And also, when the gospel confronts us, we are told that we are loved. We are so loved that even while we were sinners, Jesus died for us. We did not make ourselves lovable to him. We didn’t do anything to make God want to save us. He loved us right where we were as sinners, right we are. God loves you where you are. And we’re so loved that even though we deserved God’s judgment, Jesus, in our place, suffered that judgment for us. We’re so loved by God that God, by his power, will secure us for himself forever. He will guard us, and protect us from everything that keeps us from everlasting joy in him. And no matter how far we might wander from him, he is the father who will welcome us back with open arms. He will do that. He does that. Because he loves us like that. You are so loved by God! 


You are wrong and you are loved. That is what God has said to us all, and that is what we say to those who practice homosexuality, or any sin. As one pastor has put it, “It’s only the gospel that shows us we are far worse than we ever dared imagine, and far more loved than we ever dared dream.” You’re wrong and you’re loved. It’s always both, see. And that’s where the miracle is at.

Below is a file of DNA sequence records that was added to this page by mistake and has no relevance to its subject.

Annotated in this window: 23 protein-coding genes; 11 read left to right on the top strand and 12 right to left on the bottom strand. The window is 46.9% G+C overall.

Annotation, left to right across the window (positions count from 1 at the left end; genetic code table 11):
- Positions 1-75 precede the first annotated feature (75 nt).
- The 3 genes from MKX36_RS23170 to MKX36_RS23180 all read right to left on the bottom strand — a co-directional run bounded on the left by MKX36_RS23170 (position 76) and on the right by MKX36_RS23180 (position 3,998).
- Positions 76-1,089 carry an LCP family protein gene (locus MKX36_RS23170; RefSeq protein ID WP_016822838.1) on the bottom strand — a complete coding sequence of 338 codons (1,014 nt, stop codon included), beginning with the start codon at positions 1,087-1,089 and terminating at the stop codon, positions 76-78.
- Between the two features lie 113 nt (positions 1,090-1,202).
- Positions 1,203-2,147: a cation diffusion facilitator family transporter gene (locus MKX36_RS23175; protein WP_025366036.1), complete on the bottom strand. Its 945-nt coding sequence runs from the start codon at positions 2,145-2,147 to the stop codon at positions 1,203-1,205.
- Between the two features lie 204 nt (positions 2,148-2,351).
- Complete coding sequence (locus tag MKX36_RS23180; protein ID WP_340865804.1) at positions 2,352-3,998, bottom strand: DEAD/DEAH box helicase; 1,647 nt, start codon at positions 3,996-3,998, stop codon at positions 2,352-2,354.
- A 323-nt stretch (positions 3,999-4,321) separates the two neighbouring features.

That’s what is represented at this Table.

The Table

Both of these truths are here. This bread symbolizes the body of Jesus crushed for you, and this cup symbolizes the blood of Jesus shed for you. Why was his body crushed and his blood shed? Why? Because we’re wrong. Because we’re sinners. Because the only chance we have of coming back to God is if Jesus died for us, the righteous for the unrighteous. The bread and cup are saying that to us. It is crushed body and shed blood.

But also — it is crushed body for you. And shed blood for you. It should have been your body and your blood. It should have been me. I deserve to pay for my own sins. But he loves me. I am loved by God. We are loved by God, and so we remember it was his body and his blood for me.

This Table is saying that. And I want us to remember that this morning.

The pastors and deacons, and the band, can come forward. We enjoy this meal every week at Cities for the members of our church, but if you are a guest with us this morning, and you embrace this gospel message — You’re wrong and you’re loved — if you embrace and trust in Jesus, we invite you to eat and drink with us. . . .